Bay Area parents have given given a sound thrashing to a sexual education textbook that featured information on handcuffs, sex toys, bondage, and other topics best left in the hands of an experienced dominatrix.
As National Review Online’s Molly Wharton reported last week, the Fremont Unified School District planned to introduce the textbook entitled Your Health Today, without so much as a mutually agreed-upon safe word from parents, at the beginning of the school year:
Teachers unanimously chose the explicit book in June to replace an earlier one that was ten years old. “Our high-school students today need all the tools they can have to arm themselves to make the best-informed decision,” the school district’s Board President, Lara Calvert-York, said.
Authors of the textbook told Today that the book is meant for college freshmen. They added, though, that they believe the material is appropriate for younger readers.
Parents, and even students, say the book goes too far.
“It’s a bit much for me, I’m not comfortable with my child — I mean, wow, that’s, the graphics are extreme — oh my gosh,” one parent told CBS as she was shown some of the images in the book. “They are very pornographic. The pictures are very explicit.”
Clearly a decade-old textbook would not be suitable for a modern readership, given that until 2004 babies were still made through a crude process — involving labor-intensive horticulture and ritual incantations to the sun — that differs radically from today’s sophisticated methods. But old-fashioned Fremont parents hogtied the school district with a petition demanding the book be removed. And according to the Los Angeles Times, Fremont Unified has submitted:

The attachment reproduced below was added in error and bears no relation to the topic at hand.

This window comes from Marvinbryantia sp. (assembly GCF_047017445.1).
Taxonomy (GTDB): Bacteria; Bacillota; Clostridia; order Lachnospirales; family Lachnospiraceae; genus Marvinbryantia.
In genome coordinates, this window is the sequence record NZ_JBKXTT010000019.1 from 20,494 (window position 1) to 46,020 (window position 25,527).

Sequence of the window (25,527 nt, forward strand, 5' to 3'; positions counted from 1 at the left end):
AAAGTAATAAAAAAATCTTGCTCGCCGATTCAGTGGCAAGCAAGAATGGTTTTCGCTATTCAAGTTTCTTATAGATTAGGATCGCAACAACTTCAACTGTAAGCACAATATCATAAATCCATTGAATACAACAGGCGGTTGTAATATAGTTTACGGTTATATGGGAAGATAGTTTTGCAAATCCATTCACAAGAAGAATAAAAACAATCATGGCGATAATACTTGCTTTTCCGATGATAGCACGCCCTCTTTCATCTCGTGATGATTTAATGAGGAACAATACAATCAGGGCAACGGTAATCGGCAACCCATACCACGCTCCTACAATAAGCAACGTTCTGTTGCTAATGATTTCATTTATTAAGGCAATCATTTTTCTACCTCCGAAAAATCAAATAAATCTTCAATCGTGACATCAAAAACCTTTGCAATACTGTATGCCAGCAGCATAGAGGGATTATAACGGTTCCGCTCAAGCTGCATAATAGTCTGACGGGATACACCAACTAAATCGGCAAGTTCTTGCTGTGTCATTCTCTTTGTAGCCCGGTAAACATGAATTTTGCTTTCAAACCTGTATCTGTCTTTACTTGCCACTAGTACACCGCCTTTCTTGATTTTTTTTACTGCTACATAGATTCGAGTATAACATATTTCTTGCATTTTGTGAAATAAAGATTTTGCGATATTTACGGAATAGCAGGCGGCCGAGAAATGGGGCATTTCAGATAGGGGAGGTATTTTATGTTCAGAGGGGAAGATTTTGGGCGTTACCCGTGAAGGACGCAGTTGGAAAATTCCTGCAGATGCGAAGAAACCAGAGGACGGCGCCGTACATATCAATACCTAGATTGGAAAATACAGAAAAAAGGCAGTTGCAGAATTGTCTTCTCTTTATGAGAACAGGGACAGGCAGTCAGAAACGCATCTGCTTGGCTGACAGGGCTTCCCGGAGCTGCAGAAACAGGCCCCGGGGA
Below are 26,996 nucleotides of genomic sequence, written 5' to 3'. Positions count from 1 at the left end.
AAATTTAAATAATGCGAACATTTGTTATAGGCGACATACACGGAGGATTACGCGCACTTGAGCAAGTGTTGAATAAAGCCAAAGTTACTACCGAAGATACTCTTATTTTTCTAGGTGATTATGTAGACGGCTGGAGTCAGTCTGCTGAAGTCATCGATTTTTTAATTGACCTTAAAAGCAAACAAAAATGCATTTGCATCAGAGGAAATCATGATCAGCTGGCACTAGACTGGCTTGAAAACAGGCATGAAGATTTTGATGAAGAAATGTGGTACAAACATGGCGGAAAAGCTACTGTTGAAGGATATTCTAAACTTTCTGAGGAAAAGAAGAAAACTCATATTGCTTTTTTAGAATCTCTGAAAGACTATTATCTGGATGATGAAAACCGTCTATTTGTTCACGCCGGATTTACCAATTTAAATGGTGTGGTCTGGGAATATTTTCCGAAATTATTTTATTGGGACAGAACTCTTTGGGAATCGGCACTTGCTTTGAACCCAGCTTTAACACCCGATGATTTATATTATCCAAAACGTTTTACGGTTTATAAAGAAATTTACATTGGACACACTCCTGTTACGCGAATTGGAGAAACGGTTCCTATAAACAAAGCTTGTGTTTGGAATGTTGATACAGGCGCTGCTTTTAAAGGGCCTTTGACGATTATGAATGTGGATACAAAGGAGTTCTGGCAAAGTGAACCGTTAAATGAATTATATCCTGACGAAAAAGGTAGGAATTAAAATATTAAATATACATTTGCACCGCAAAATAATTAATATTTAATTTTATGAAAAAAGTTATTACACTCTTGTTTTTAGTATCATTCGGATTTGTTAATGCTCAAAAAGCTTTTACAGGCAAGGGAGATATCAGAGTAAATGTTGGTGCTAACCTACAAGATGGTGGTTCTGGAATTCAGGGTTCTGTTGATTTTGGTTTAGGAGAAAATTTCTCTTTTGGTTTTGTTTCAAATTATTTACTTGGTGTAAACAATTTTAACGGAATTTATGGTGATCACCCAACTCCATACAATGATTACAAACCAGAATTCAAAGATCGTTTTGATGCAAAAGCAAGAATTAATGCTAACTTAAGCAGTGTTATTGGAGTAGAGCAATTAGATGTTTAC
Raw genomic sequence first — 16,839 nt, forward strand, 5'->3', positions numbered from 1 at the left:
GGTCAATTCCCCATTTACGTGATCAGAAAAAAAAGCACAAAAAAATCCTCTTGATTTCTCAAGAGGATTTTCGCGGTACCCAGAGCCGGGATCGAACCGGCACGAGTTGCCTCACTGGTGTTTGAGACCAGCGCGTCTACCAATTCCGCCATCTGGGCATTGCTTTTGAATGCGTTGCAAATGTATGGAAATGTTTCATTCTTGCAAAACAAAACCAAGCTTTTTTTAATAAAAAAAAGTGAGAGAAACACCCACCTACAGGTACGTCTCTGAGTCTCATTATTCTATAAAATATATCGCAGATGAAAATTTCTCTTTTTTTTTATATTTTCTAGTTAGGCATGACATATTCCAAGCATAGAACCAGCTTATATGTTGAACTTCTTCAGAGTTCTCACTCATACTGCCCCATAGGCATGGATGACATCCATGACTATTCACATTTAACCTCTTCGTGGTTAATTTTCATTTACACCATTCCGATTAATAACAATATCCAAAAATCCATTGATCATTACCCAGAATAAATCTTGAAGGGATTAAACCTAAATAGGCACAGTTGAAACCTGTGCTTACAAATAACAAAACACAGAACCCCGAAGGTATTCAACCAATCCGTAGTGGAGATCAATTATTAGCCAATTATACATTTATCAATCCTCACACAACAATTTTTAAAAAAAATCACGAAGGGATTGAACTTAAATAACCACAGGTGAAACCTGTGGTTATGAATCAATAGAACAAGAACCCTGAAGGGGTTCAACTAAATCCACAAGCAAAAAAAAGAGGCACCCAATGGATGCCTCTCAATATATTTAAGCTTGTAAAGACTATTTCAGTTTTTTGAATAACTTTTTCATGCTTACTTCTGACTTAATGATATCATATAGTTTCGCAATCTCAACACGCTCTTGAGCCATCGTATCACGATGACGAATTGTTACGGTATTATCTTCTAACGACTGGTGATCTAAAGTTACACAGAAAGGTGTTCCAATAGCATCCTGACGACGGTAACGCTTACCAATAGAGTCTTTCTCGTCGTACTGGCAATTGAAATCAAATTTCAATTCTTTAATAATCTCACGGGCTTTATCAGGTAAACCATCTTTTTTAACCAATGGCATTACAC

Supt. Jim Morris will ask school board members Wednesday to place the book, “Your Health Today,” on hold until it’s fully vetted following concerns from the community that it would expose teens to topics on sexual fantasies, sex games, as well as themes that include ropes, handcuffs, sex toys and vibrators.
The book’s publisher, McGraw-Hill, will work with school officials to modify the textbook so it meets the district’s needs and address concerns about “the appropriateness of its content for high school students,” according to a district statement.
The land of the nuts and the fruits has lately seen several instances in which parents escaped the chains of public school bureaucracies. In June a Los Angeles judge threw out teacher tenure rules, and a lawsuit is threatening compulsory dues for teacher unions. But the teachers still often end up on top: In July Los Angeles Unified School District passed a hefty minimum wage increase.